Atlanta looked like it was ready for a piece of San Francisco right out of the gate, but the Falcons got way more than they could handle in their 31-13 road loss. The primary takeaway is that the loss really cripples the team’s playoff chances; the secondary note is that yet again there is a clear divide between the Falcons and the NFL’s best.
There will be plenty of time to discuss the strengths and flaws of this squad over the offseason, but this is among the games that illustrate just how far the Falcons need to go.
WR Russell Gage
Russell Gage was among those who showed up ready to go for Sunday’s matchup. Outside of one drop – and it could be suggested that ball rose on Matt Ryan a bit over the middle on that throw – Gage was excellent. For an offense that has lacked explosive passing plays, Gage provided that as the team’s No. 1 perimeter threat. His 20-yard touchdown in the second quarter ended a gutsy Falcons drive that tied the game at 10-apiece and answered a big 49ers’ score.
ARE YOU SERIOUS, RUSSELL GAGE⁉️— Atlanta Falcons (@AtlantaFalcons) December 19, 2021
: CBS pic.twitter.com/5yRrUNIArk
With eight catches for 91 yards and the touchdown, Gage turned in his second-most-productive performance of 2021. It could have helped the Falcons pull off the upset, but he’ll have to settle for this shoutout.
CB A.J. Terrell
I generally try to include both sides of the ball in these, but once again, A.J. Terrell was the only defensive player really worthy of a mention. The defense was, by and large, a sieve against an explosive hammer of an offense, but Terrell continued his wonderful campaign.
According to Pro Football Focus’s initial game recap, Terrell played 24 coverage snaps but allowed just one 9-yard reception on three targets while yet again forcing a great incompletion against an elite opposing receiver (Deebo Samuel). I suspect that as the months tick by after the final game is played, Terrell’s emergence will be rightfully seen as the true positive takeaway from the year.
RB Qadree Ollison
If you happened to miss the opening kickoff, you missed Qadree Ollison doing everything he could to put the Falcons in the driver’s seat early on. Unfortunately, it may have ultimately had the opposite effect (more on that in a moment), but that has nothing to do with Ollison. His special teams play set the Falcons up beautifully to strike first, took the energy out of an enthusiastic Levi’s Stadium crowd and seemed to signal that Atlanta wasn’t here to mess around.
Alas, it didn’t continue. Ollison’s hard-running style has endeared himself to the fans, but he’s still fighting for his share of offensive snaps. It’s nice to see him making an impact where he can, though, and that should go a long way with the coaches.
A significant portion of the momentum Ollison earned for the Falcons with his forced fumble, if not all of it, was won back by the 49ers with their four-down stop at the goal line. A booth review overturned a seeming Cordarrelle Patterson touchdown run, and it portended a difficult day to come in the red zone. Overall, the Falcons were 1-of-5 inside the 20-yard line, but they were shut out in their three goal-to-go opportunities.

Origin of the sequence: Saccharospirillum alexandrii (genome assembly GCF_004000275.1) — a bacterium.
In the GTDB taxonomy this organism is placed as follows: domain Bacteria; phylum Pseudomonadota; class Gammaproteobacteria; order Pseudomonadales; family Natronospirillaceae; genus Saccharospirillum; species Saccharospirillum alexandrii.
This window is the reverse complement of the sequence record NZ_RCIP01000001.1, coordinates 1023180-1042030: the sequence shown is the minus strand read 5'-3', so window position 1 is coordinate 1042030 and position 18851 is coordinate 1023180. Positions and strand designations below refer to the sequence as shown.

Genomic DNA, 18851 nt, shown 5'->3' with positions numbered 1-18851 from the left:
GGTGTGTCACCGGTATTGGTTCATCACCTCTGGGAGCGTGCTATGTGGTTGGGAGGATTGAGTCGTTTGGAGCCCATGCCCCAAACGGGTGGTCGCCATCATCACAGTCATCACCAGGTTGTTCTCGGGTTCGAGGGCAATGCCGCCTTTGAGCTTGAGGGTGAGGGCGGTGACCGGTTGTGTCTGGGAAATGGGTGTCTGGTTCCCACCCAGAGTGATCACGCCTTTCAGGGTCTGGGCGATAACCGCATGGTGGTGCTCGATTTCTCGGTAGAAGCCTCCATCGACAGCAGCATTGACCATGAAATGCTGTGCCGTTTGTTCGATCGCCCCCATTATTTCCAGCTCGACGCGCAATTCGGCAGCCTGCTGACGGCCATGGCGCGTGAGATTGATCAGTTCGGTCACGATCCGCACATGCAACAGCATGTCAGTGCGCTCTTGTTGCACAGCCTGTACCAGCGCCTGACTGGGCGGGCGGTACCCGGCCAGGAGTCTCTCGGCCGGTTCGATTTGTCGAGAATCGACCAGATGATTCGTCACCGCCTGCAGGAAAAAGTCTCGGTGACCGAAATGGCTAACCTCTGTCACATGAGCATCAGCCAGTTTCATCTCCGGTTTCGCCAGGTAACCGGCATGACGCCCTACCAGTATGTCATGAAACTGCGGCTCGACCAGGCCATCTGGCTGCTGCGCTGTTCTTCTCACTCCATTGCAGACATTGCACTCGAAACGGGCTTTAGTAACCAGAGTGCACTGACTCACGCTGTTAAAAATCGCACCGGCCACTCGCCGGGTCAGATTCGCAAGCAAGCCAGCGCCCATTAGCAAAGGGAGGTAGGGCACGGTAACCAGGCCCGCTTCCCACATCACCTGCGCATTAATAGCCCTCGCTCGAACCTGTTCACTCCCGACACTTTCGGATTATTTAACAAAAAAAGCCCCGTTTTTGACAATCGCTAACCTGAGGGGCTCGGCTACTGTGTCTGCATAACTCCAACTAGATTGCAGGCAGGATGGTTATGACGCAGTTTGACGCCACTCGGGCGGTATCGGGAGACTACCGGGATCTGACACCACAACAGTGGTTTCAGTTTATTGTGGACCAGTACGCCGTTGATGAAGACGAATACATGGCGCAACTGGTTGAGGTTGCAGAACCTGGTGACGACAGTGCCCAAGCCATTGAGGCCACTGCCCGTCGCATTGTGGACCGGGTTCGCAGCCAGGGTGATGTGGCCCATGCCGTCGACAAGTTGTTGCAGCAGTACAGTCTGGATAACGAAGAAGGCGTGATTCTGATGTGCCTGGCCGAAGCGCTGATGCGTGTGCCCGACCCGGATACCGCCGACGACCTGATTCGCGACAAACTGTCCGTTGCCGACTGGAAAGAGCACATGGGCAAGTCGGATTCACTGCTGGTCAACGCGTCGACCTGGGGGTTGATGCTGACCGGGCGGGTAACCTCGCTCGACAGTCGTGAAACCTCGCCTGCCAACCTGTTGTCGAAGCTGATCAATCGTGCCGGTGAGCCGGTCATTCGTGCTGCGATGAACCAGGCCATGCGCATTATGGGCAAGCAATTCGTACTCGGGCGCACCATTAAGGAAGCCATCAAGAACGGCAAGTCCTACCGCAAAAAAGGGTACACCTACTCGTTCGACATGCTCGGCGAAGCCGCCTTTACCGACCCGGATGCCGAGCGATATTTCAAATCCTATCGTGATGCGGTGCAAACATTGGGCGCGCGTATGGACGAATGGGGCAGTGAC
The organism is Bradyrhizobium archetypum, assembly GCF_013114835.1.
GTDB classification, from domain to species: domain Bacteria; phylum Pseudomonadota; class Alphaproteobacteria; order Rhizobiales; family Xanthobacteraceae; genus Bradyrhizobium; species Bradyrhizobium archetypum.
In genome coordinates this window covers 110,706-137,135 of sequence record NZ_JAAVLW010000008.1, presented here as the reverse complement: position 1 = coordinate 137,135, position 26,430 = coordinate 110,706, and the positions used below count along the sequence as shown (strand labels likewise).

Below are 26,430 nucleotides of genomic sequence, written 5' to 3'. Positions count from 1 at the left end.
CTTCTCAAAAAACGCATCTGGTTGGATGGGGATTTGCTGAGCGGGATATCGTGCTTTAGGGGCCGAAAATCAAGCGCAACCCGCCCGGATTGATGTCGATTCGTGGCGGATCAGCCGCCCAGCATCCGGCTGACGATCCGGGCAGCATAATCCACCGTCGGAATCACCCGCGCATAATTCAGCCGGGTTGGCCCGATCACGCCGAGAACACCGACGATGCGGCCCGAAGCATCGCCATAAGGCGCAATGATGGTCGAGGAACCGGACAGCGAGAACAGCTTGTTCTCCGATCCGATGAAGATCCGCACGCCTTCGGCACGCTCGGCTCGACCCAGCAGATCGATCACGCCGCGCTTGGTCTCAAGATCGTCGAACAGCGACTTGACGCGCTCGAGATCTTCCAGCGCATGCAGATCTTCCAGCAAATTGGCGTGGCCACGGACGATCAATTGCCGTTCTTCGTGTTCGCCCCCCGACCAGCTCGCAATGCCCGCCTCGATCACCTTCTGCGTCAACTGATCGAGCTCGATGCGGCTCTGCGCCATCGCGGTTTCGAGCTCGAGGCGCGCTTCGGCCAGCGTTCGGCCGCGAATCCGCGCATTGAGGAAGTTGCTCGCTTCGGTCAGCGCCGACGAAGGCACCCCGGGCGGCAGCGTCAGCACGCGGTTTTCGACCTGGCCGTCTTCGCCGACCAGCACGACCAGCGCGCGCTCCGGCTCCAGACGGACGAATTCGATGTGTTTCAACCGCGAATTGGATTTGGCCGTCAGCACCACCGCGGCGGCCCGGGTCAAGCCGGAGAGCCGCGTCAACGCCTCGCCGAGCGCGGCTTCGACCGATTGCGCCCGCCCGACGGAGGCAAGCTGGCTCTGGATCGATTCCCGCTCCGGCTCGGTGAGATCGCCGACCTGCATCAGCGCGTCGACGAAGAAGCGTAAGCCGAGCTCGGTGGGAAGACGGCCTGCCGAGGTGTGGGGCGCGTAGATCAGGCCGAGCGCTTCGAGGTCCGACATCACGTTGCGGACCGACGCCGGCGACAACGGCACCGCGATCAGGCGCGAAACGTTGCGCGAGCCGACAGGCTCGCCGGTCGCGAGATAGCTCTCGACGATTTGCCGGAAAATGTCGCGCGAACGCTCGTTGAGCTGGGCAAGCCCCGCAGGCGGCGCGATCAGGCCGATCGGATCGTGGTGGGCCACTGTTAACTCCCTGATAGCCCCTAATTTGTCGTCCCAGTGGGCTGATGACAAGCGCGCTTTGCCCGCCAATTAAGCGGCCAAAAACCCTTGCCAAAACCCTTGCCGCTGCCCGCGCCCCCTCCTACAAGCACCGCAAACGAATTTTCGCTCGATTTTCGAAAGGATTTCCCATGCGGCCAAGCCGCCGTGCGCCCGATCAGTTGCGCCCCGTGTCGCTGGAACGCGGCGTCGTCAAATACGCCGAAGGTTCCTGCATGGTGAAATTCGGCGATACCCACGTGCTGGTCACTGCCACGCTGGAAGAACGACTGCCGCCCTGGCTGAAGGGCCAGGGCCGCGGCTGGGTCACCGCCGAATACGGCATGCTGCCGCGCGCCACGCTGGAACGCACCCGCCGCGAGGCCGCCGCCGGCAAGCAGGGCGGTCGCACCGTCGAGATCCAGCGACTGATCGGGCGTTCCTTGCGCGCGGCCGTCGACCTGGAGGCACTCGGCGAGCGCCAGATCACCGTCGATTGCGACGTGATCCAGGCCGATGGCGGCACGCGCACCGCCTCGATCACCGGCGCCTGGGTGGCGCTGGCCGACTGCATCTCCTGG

Citing the Elias Sports Bureau, the 49ers’ official game notes mentions “this was the first time in the last 40 years that a team forced their opponent to turn the ball over on downs within the 10-yard line three or more times in a single game.” There’s no doubt that red-zone play defined the outcome of Sunday’s game, and the Falcons still struggle when asked to go toe-to-toe in short-yardage areas against their best competition.
Another blanket submission for an aspect of the team. A large portion of the Falcons’ red-zone woes can be linked to the offensive line. Their inability to give Matt Ryan the time to go through his progressions (or even complete his drop back) hamstrung the offense. Poor pass protection has been a theme against the league’s best, and that was absolutely the case on Sunday.
Every single starting lineman allowed a pressure, and PFF noted 22 pressures, 15 defensive stops and five tackles for a loss for San Francisco’s defensive line. Ryan was sacked three times, but that number alone doesn’t reflect how much heat he was under. Not to mention, the Falcons couldn’t consistently move the ball on the ground. More questions are creeping up about a group that seemed to be finding its groove in the middle of the season, and the trenches should be a primary focus for Atlanta this offseason.
LB Deion Jones
Teams have really started to attack the middle of the field against this defense. Part of that might be the development of Terrell on the outside, and part of that might be some of the zone schemes Dean Pees employs. Whatever the case, it’s led to a lot of work for Deion Jones. As one of the key middle-field defenders, Jones is crucial at helping limit explosive plays.
He’s been up-and-down in accomplishing that this year, but Sunday was a clear down moment for the athletic defender. George Kittle is a tough matchup for virtually anybody in the league, and it may not be fair to call this a true “matchup” because of zone assignments, but there was once a time when fans would be excited to see Jones up against such a test. As Sunday showed, that probably is no longer the case. Kittle and Deebo Samuel could do virtually whatever they wanted against Atlanta’s defense, finishing with a combined 10 catches on 11 targets for 153 yards. And if the 49ers had been inclined to throw the ball more over the middle of the field, those numbers could easily be much higher.